Putin Courts North Korea: taking a leaf from Stalin’s book to test the courage of the West

Relations between Russia and North Korea are warming; Kim Jong-un looks set to make an official visit to Moscow, President Putin has written off vast amounts of North Korean debt, and there are plans for the Russians to build a transcontinental railroad and gas pipeline across the hermit kingdom. It is no surprise, of course, that this brightening in relations comes during a period of increased hostility between Russia and the USA.

Putin looks set to snub the West further by moving closer to North Korea
Putin looks set to snub the West further by moving closer to North Korea

Washington retains a persistent concern over North Korea’s nuclear ambitions and has proven unable to bend the Kim dynasty to its will, either through strong economic sanctions (which the North appear to be bypassing) or via diplomatic concessions. That Putin now seems keen to forge closer ties with Pyongyang – two rogue states in league – could set alarm bells ringing on Capitol Hill.

Most analysts see Putin’s charm offensive as a political game to rile Washington. They argue that, should it come to supporting the North in the event of a war on the Korean Peninsula, Russia would stay well away. Whilst this seems a rational theory, Putin has quite clearly demonstrated in recent months his refusal to kowtow to the demands of the international community or to act with any political convention. Indeed, it is worth remembering the period leading up to the Korean War to get a sense of the significance that the Putin-Kim relationship may potentially have.

In 1949, Joseph Stalin had no intention of supporting a North Korean takeover of its southern neighbour, which had been in the American-occupied zone after WWII. A direct confrontation with American forces was something the dictator was keen to avoid, as Putin would be today.

Yet the success of the communist revolution in China, and the promised support of Mao Zedong, allied with North Korean enthusiasm, led Stalin to sanction an invasion of the South in 1950. The proviso was that no Soviet forces would be engaged in open combat. Rather, Stalin used the North Koreans and Chinese as a proxy army against his ideological enemy whilst helping direct the war through the presence of Soviet advisers in Pyongyang and covert air support.

Stalin backed Kim's bid for the Korean Peninsula, testing American fortitude in the process
Stalin backed Kim’s bid for the Korean Peninsula, testing American fortitude in the process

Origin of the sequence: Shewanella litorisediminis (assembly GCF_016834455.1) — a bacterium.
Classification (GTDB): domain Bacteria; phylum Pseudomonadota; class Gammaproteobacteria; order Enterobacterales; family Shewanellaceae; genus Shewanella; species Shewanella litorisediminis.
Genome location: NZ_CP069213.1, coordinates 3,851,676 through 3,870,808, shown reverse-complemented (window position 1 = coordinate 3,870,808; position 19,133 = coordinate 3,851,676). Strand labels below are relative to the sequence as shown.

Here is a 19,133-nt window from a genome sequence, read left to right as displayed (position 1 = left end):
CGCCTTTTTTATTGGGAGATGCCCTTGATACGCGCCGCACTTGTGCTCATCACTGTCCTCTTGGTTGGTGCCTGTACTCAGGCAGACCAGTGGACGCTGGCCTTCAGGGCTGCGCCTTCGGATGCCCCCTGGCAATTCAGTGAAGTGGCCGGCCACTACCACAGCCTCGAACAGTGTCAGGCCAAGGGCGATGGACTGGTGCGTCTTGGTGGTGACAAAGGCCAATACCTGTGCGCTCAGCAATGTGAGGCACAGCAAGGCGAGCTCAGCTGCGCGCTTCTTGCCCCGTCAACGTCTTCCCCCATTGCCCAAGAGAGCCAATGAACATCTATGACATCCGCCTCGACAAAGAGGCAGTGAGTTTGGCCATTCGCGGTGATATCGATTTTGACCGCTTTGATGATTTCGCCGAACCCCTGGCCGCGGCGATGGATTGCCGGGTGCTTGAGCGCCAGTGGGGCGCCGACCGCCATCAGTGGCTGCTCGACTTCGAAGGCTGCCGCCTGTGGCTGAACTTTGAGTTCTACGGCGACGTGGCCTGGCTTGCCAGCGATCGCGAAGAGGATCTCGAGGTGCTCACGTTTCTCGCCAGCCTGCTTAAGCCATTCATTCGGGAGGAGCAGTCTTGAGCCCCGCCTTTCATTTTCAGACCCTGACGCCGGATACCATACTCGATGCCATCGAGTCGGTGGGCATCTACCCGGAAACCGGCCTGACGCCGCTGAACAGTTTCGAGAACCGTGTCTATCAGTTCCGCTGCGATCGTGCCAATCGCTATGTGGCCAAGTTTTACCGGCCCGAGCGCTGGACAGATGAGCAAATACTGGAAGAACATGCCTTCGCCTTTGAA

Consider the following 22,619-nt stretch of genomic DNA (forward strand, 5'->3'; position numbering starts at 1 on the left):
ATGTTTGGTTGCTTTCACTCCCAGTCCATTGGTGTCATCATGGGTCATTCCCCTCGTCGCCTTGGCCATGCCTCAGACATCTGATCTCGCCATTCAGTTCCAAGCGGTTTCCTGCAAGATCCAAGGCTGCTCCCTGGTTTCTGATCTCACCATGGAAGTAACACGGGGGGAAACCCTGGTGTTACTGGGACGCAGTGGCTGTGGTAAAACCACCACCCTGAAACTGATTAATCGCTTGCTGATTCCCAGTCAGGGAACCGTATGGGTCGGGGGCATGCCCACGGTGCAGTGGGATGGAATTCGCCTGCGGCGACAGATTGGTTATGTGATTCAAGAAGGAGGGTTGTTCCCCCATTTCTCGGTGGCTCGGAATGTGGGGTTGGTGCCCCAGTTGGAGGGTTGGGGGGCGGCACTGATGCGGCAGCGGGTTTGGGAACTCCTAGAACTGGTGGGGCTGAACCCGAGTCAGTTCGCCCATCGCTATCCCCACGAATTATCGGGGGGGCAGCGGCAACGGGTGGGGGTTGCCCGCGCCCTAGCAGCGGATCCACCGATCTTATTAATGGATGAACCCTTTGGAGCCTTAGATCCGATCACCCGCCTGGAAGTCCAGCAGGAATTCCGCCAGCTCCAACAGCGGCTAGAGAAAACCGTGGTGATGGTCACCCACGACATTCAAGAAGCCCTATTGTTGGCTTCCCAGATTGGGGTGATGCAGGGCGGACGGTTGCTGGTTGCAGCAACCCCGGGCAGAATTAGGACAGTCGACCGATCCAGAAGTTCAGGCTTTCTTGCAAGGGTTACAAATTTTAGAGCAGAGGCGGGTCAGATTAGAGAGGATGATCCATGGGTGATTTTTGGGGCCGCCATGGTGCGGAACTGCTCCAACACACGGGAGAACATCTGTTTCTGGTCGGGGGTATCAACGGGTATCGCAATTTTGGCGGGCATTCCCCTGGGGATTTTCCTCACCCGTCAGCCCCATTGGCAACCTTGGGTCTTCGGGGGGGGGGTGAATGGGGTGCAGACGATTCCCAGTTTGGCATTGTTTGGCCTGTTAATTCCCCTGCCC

Putin himself has shown a willingness to make use of proxy fighters, from Georgia to the Caucuses and, presently, in eastern Ukraine. He has also had no problem publicising Russian arms deals to Iran, despite widespread international opposition. Indeed, Putin shares a similar worldview to Stalin in that it is Russo-centric, predicated on expansionism and belligerent to the end.

Whilst Russia is unlikely to come to North Korea’s rescue should Kim make a foolhardy move against the South, it is not beyond the realms of possibility that Putin will seek to create further Western alarm on the Korean Peninsula and, in the process, turn its attention away from Eastern Europe.

In recent years, North Korea has acted petulantly by shelling South Korean islands and sinking its ships. Russian technology and intelligence could make such ‘small-scale’ provocations more targeted, without risking a major US response. Cyber attacks – which the North has already shown a penchant for – are another possible arena of cooperation between Moscow and Pyongyang.

Put simply, the Russians have already done far worse in Ukraine and got away with it. North Korea has the added benefit of a functioning (if small) nuclear deterrent which will naturally inhibit any deadly response to attacks against the South. Should Putin also manage to attain Chinese support for any such cover operation (tacit or otherwise), he will gain the ability to influence the geostrategic balance in Northeast Asia.

America stood firm in 1950 and prevented a communist takeover of the Korean Peninsula. Stalin tested American mettle and was met with a ferocious reply. Times have changed and the disgraceful inaction over Ukraine (in addition to Nigeria, South Sudan and a whole host of other places) shows that the West has lost its bottle.

The Incheon landing, which saved Korea, was a great act of American courage and strategy
The Incheon landing, which saved Korea, was a great act of American courage and strategy